Create a new instance of ItemViewHolder with the view. A LayoutInflator instance is used to inflate the layout R.layout.list_item. The onBindViewHolder method internally gets called where we get the ViewHolder instance and then get the TextView so that we can set appropriate text from the dataset by position. Also you can notice we are making a call to set the tag object with the position value so we can use the same in onClick event so we can get the right choice and save in database. 

private static final class Adapter extends WearableListView.Adapter {
    private String[] mDataset;
    private final Context mContext;
    private final LayoutInflater mInflater;

    public Adapter(Context context, String[] dataset) {
        mContext = context;
        mInflater = LayoutInflater.from(context);
        mDataset = dataset;
    }

    public static class ItemViewHolder extends WearableListView.ViewHolder {
        private TextView textView;
        public ItemViewHolder(View itemView) {
            super(itemView);
            textView = (TextView) itemView.findViewById(R.id.name);
        }
    }

    @Override
    public WearableListView.ViewHolder onCreateViewHolder(ViewGroup parent,
                                                          int viewType) {
        return new ItemViewHolder(mInflater.inflate(R.layout.list_item, null));
    }

    @Override
    public void onBindViewHolder(WearableListView.ViewHolder holder,
                                 int position) {
        ItemViewHolder itemHolder = (ItemViewHolder) holder;
        TextView view = itemHolder.textView;
        view.setText(mDataset[position]);
        holder.itemView.setTag(position);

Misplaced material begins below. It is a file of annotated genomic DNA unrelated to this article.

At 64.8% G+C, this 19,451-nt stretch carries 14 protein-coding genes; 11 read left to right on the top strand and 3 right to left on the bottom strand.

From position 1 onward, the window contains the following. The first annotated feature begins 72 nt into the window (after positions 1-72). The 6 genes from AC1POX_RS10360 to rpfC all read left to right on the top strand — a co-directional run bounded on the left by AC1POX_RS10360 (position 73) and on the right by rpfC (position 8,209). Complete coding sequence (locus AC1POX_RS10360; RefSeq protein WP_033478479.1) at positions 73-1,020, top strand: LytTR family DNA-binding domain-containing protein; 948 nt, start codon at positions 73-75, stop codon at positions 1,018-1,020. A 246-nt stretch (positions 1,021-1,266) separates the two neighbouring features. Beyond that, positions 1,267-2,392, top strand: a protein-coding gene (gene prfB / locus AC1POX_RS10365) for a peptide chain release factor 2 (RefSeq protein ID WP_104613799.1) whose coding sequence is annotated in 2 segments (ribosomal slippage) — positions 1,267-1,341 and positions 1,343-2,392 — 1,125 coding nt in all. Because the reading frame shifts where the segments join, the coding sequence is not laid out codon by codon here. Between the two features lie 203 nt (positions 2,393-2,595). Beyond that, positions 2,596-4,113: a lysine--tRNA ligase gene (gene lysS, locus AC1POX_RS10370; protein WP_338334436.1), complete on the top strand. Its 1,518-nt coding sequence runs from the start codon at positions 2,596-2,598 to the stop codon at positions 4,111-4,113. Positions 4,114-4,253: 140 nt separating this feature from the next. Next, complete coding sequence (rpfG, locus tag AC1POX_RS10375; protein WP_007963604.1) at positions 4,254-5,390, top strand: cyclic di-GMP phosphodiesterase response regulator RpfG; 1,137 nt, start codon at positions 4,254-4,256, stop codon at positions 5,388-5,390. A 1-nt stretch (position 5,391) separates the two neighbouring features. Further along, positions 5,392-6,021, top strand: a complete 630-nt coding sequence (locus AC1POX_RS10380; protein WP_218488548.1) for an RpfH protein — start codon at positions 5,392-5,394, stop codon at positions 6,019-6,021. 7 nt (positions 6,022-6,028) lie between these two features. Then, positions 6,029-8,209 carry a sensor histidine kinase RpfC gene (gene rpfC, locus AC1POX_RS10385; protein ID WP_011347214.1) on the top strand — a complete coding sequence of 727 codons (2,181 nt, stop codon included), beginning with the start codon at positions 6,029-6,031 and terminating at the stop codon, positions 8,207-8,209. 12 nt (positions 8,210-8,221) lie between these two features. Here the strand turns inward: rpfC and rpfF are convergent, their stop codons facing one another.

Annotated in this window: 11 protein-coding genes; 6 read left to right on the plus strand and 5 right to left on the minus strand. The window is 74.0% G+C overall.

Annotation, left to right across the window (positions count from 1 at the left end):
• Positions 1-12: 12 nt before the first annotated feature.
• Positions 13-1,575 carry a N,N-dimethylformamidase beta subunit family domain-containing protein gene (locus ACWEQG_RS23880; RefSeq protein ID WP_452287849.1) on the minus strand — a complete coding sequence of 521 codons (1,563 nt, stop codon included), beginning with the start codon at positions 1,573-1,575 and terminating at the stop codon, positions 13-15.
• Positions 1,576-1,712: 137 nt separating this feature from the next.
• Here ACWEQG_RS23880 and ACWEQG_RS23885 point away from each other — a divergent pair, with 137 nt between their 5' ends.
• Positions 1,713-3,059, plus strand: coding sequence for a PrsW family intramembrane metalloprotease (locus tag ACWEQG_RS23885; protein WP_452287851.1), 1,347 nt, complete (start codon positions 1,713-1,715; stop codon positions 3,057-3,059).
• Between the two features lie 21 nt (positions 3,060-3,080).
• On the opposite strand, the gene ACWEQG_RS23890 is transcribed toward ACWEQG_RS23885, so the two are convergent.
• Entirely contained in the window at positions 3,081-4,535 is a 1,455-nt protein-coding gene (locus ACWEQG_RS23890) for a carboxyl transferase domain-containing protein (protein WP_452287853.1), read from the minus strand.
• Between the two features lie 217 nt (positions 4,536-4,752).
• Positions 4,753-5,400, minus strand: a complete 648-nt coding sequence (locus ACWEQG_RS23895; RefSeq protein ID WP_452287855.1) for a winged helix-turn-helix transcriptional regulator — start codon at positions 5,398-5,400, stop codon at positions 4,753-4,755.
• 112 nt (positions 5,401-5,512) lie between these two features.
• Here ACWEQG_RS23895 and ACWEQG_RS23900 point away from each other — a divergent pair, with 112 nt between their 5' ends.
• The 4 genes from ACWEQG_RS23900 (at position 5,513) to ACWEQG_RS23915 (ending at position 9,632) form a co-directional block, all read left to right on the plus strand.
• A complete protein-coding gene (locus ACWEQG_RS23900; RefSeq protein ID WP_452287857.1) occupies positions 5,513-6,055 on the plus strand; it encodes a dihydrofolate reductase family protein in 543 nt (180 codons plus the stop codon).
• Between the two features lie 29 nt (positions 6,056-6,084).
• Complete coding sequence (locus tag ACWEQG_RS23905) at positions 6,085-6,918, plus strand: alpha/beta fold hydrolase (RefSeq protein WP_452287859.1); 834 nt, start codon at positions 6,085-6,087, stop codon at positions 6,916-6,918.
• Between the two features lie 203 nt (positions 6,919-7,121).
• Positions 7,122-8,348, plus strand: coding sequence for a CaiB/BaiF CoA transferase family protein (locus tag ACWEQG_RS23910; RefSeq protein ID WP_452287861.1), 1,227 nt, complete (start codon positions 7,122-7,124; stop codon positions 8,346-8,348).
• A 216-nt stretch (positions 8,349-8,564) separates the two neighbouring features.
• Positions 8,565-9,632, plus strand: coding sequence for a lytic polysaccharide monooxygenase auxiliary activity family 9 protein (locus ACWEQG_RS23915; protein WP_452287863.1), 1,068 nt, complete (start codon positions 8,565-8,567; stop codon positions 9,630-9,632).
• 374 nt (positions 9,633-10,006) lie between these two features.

}

    @Override
    public int getItemCount() {
        return mDataset.length;
    }
}

Main Fragment Resetting choice list

Now let us see how to reset the list of choices. Below is the code snippet for the same. First we need to get the choice length and copy all the choices temporarily into a string array so we can reset the Choices.ELEMENTS  and the ListView component by setting the adapter and refreshing the same by making a call to invalidate method.

public void resetList() {
   int len = Choices.ELEMENTS_RESET.length;
   String[] newElements = new String[len];
   System.arraycopy(Choices.ELEMENTS_RESET, 0, newElements, 0, len);
   Choices.ELEMENTS = newElements;
   listView.setAdapter(new Adapter(getActivity().getApplicationContext(), Choices.ELEMENTS));
   listView.invalidate();
}

Statistics Fragment 

Now let us take a look into the StatsFragment, where it shows the detailed statistics about the food choices the user chooses. Below is the partial code snippet of StatsFragment. We are making use of a LinearLayout where we have one TextView with a text set to “Statistics”. Coming next you will see how we are adding one more TextView component to LinearLayout so that we can show the real statistics to user.

<LinearLayout 

        android:layout_height="wrap_content"

        android:layout_width="wrap_content"

        android:layout_gravity="center"

        android:orientation="vertical"

        android:id="@+id/statslayout">

<TextView 

    android:layout_height="wrap_content"

        android:layout_width="wrap_content" 

        android:gravity="center_horizontal"

        android:textSize="24sp"

        android:layout_gravity="center_horizontal"